The Gemini Contenders
By Robert Ludlum
The Gemini Contenders
By Robert Ludlum
G.K. Hall Large Print, (1988)
Reviewed by Leo Johnston - June 23, 2003
As the Nazi hordes stride across Europe, they are stealing every treasure that they can get their hands on. The Order of Xenope, guardians of the Vault of Constantine know that as soon as the Nazi enter Salonika, Greece, that will attempt to steal the vault and its contents. The vault, contains ancient documents that could destroy not only the Christian Church, but which could also propel the Western World into a conflict that would make World War II seem like child's play. The Order of Xenope is a harsh monastic organizations whose members unquestionably obey their patriarch. The monks of Xenope are also willing to do whatever it takes to keep the vault out of Nazi hands - even if they have to resort to murder!
To protect the vault, the monks ferry it out of Greece and intrust it to the safe keeping of the wealthy Italian Patron, Savarone Fontini-Christi. Although this transaction was conducted with utmost secrecy, word that Savarone has the fault leaks out. The entire Fontini-Christi family is massacred down to the youngest child. The only survivor is Vittorio, Savarone's oldest son. A witness to the barbaric act, Vittorio is instantly transformed from being a hard drinking, women chasing cad into a serious, hard working man who will do what is necessary to see to the survival of his family, and as time progresses, the safety of the vault.
Shortly after the massacre, the English government goes to great risk to bring Vittorio to England in hopes that he will help them find the vault. The only problem is, he doesn't know where it is. So they but him to use creating a network of spies whose job it is to help disorganize the Nazi war machine. Yet there are still those that think he knows where the vault is, and who would think nothing of torturing Vittorio for that information. The hunt for the vault goes on for decades, and in the end it will pit brother against brother in a final showdown for possession of the Vault of Constantine.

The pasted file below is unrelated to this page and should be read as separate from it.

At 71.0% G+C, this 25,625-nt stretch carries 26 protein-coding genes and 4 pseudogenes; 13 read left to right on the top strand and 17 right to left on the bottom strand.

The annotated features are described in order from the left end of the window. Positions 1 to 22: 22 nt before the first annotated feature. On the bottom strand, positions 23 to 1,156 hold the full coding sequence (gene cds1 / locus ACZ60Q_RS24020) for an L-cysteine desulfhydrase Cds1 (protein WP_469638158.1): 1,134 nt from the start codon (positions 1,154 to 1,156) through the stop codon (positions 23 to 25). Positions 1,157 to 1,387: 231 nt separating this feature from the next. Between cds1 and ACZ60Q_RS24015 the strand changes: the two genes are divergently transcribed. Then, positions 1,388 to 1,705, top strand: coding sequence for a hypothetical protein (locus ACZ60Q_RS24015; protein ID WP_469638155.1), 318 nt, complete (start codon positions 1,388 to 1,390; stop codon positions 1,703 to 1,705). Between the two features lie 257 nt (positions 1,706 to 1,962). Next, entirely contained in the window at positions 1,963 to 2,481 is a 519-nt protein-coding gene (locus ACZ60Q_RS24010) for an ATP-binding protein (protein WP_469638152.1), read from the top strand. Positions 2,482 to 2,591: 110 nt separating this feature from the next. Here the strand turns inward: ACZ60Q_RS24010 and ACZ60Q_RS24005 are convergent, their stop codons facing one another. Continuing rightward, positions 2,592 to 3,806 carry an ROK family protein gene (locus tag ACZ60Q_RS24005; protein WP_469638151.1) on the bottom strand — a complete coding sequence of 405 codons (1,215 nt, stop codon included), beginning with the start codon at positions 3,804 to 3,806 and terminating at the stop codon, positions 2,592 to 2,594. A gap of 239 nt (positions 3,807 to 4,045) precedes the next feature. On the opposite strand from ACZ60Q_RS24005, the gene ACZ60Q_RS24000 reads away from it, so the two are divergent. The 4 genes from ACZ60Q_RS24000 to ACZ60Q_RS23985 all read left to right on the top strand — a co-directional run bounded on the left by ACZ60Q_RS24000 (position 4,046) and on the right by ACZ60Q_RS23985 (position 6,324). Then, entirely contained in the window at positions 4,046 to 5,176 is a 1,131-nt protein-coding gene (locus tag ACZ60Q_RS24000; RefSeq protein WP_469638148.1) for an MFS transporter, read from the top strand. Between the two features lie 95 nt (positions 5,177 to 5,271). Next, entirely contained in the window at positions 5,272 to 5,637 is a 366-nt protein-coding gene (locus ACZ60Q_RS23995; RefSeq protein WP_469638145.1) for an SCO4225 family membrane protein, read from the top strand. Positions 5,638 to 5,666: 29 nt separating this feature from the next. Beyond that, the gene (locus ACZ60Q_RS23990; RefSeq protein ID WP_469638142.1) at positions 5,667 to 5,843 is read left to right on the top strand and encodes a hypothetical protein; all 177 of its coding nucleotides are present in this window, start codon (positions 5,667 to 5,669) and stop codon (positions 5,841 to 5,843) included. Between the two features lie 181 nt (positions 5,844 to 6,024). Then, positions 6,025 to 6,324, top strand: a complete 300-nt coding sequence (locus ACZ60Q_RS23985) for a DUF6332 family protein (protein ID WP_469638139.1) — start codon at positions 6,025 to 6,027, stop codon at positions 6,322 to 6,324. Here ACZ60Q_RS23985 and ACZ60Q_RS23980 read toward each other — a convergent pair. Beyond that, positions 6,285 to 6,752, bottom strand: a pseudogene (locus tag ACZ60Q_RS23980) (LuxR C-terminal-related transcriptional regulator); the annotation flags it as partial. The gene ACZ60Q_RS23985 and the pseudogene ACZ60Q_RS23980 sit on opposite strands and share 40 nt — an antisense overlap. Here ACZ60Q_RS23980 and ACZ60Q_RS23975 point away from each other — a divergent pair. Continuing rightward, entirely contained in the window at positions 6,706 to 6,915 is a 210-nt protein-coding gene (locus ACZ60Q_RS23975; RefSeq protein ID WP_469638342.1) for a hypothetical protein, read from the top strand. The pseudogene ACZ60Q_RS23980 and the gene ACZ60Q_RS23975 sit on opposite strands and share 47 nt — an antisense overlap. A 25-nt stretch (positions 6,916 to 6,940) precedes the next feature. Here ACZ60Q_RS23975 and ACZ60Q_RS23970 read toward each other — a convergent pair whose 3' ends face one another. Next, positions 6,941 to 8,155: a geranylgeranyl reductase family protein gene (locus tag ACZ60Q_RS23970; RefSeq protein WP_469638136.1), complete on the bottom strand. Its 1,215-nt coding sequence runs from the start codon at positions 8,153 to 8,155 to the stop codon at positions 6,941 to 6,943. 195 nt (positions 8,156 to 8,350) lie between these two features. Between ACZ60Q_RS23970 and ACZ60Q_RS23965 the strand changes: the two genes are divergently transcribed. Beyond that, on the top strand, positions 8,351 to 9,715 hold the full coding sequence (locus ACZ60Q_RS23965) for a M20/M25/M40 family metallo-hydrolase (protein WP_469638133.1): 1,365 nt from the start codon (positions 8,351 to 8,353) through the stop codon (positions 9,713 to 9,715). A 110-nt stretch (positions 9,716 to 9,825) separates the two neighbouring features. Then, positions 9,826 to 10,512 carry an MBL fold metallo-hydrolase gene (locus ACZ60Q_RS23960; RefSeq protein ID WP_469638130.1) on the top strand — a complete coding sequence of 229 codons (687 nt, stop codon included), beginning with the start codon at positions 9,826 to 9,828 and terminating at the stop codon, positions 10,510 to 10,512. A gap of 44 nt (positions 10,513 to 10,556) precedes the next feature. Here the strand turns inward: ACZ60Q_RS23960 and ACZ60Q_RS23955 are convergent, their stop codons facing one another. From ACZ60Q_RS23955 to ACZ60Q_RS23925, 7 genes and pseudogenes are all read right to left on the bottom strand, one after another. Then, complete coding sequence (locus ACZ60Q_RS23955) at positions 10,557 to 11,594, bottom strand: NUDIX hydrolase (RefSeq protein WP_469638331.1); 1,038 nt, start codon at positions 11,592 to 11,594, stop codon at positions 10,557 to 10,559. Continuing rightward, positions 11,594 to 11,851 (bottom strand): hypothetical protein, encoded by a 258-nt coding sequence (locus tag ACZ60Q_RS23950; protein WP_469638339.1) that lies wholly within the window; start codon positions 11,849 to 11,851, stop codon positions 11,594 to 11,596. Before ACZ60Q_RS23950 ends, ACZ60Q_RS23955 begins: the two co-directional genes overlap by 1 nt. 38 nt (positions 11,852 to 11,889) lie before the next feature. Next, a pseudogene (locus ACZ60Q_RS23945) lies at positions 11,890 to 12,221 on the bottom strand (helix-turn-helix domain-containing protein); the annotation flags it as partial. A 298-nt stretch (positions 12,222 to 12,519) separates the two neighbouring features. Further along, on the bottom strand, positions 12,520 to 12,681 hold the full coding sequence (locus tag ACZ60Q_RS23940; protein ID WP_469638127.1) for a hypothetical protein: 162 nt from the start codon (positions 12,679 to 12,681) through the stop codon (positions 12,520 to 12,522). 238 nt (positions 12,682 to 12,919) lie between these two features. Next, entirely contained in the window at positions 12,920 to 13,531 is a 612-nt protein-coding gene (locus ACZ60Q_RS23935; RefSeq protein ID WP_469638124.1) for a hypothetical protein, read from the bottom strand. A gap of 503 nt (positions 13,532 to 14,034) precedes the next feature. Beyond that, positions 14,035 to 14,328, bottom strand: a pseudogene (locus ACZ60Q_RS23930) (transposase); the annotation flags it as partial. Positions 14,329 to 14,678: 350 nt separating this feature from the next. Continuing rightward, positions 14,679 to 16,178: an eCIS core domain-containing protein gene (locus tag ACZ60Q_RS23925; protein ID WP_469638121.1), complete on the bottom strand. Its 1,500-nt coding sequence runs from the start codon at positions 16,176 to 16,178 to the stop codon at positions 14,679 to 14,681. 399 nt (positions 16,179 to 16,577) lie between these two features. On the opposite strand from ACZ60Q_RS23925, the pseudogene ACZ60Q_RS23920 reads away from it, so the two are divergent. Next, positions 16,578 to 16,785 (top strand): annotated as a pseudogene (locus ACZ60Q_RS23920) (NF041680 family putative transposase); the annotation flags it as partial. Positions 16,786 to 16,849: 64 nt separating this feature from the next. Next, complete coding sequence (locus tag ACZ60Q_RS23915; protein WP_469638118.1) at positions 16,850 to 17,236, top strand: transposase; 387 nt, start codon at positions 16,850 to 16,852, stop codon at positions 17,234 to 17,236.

The Gemini Contenders, by Robert Ludlum is a well-paced story that will grip you around the throat and not let you go until the very end of this eventful story. The story begins in the late 1930's and it follows the history of the vault for the next fifty years. The contents of the vault are explosive, as is the climax of this story, but you'll have to read the story to find out why as I don't want to deprive you of the pleasure of finding out for yourself!
Unlike most of Ludlum's books, The Gemini Contenders is more of a mystery than a thriller, although it does have many of the elements of a thriller. There is a lot of gun play, spies, insane religious fanatics, bombs, and other assorted items that spice up the plot. However the main focus of this story is on the various people who are trying to locate the vault, as well as the questions that the books raises, and answers, about what is actually in the vault.
The book is effectively divided into two parts. Part one is focuses primarily on Vittorio and his actions during World War II. The second part focuses on his sons and their efforts to track down the vault. During the course of this book a lot of people die, some very gruesomely, all for greed. Not greed for money, but greed for power that possession of the Vault of Constantine and its contents offers its possessor. In following those who covet this deadly price, Ludlum has created a memorable and chilling book that will transfix you from the first to last page.
Back to top
- The Prometheus Deception, by Robert Ludlum.
A fast paced spy thriller that will enthral you in with its hair raising tale of international espionage, a tale in which no one is whom they appear to be. (Large Print)
- The Paris Option, by Robert Ludlum and Gayle Lynds.
A Covert-One Novel in which Secret Agent Jon Smith must stop a group of nefarious terrorists from using a super-fast DNA computer to destroy the world. (Large Print)
Questions or Comments? Send an email to:
Copyright © Large Print Reviews 2003 - All Rights Reserved